We would like to pass on our love and Christmas greetings to you all. The Village Health Program (VHP) is a very important programme within the Kailakuri Health Care Project. The staff of the VHP have been working faithfully for the people of the three religious communities in this area for a long time. This year we have had to make some adjustments because of changes in Government rules, reduced funding and retirements. Four of the 18 staff have retired this year. For many years Leo Rema was the faithful leader but he has recently retired and been replaced by Hemonto Bormon. Hemonto has worked for ten years in the clinic programme and he has had two years of preparation to become VHP Leader.
There are new challenges in every season. We are facing each of these challenges with your co-operation, love and support, which have helped us to stay strong and given us courage to continue our work. The government has divided our two unions (local administrative areas) into four. Although we are now working across four unions, the number of VHP villages is still twenty-two, with a population of 18,000. Our sub-district, Madhupur, has a population of 315,000. Among them, 126,000 people are poor (40%), and 63,000 people are extremely poor (20%). There is still a huge need to continue VHP work in our area.
The VHP’s work has had an impressive impact on health related outcomes and building awareness of health issues. In the villages where VHP works, there are many poor people who can’t afford proper treatment for pregnant women and babies. Although some of the main roads are sealed, the conditions of most village roads are still appalling. The VHP staff are carrying out their mother and childcare work in these areas throughout the year in cold, rainy or hot, muggy conditions. Every VHP staff member is responsible for a particular area near their village home. Because of this, they are able to assist in many deliveries and give advice at any time. So the mortality rates of mothers and children have decreased significantly. Alongside mother and childcare, the VHP also focuses on health education, giving treatment advice and increasing awareness. When people do not receive medical advice from the right people they can be led astray by quacks and become even poorer after selling their property for treatment. If a new disease appears, the VHP staff work hard to treat the patients and prevent further outbreak of the disease.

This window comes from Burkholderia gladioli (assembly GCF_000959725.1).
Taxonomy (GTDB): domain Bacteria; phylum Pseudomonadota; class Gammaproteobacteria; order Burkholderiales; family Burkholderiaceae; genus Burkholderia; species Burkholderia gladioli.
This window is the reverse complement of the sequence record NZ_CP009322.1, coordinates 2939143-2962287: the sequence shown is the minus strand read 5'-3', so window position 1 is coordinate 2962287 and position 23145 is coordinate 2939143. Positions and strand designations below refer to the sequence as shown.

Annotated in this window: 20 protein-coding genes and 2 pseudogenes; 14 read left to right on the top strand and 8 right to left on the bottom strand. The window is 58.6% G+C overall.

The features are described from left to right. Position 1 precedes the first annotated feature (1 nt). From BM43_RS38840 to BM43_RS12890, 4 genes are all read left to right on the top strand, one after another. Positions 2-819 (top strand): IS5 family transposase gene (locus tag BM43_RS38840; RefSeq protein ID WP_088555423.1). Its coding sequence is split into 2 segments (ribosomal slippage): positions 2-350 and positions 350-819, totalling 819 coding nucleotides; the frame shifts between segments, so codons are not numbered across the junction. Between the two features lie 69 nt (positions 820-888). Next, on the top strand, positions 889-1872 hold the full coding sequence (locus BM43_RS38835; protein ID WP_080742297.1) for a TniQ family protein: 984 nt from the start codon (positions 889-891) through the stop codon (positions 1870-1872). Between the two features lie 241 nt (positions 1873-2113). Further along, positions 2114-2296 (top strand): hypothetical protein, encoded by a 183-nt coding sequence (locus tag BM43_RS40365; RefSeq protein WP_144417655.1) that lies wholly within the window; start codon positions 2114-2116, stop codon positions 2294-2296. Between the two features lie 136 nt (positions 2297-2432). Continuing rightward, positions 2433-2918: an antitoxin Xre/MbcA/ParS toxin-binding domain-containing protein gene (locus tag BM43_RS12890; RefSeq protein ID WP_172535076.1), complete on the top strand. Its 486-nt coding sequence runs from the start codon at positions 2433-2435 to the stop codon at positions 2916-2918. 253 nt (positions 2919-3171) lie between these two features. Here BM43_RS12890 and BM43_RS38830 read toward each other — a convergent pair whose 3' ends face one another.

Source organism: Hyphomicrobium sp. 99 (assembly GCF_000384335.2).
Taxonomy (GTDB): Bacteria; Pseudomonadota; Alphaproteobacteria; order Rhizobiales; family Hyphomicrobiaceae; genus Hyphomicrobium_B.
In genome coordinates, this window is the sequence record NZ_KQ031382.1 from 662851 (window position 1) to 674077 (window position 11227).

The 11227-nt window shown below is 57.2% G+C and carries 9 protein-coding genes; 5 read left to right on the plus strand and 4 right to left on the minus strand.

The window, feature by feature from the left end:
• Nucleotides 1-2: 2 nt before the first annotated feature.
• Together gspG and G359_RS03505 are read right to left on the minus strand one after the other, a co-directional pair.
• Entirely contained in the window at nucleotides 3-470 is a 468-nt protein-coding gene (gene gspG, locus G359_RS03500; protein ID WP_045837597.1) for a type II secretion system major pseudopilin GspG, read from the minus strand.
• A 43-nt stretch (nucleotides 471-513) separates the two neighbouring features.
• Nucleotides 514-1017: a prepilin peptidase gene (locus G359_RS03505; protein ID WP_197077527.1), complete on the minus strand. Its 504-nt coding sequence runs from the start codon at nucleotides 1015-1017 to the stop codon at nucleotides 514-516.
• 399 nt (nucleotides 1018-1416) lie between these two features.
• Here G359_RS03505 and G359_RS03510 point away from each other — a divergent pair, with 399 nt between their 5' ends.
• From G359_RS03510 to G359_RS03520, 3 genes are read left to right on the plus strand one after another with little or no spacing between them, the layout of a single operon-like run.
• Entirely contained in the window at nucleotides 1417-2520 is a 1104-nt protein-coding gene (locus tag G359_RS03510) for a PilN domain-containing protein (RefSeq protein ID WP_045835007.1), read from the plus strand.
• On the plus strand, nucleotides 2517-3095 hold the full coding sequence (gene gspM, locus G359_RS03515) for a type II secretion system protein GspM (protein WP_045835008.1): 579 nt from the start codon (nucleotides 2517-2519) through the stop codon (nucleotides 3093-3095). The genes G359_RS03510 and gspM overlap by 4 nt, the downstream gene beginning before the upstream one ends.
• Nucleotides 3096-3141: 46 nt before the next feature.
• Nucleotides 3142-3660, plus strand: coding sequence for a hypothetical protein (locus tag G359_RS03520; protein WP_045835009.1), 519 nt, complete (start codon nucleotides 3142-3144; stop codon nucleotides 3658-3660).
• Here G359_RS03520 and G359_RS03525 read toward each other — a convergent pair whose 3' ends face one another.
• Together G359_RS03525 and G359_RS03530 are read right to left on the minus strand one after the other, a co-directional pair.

We believe that our program is a good model of effective health care at low cost. People come from different places to visit us. Sometimes medical students and doctors come and they go into the villages
with our staff to see our work. In this way they are exposed to the lifestyles and health problems of poorer and lower educated people in the villages, in situations they may be unfamiliar with. Overall, we really feel that this is a suitable programme with appropriate treatment methods. As the government treatment centre is far way, the people of this area, especially pregnant women and children, would have really suffered without the VHP. The VHP’s activities are still necessary for the people of this area. We hope that we will be able to continue our health work in the future as we receive the same support and cooperation as before. We wish you all the best.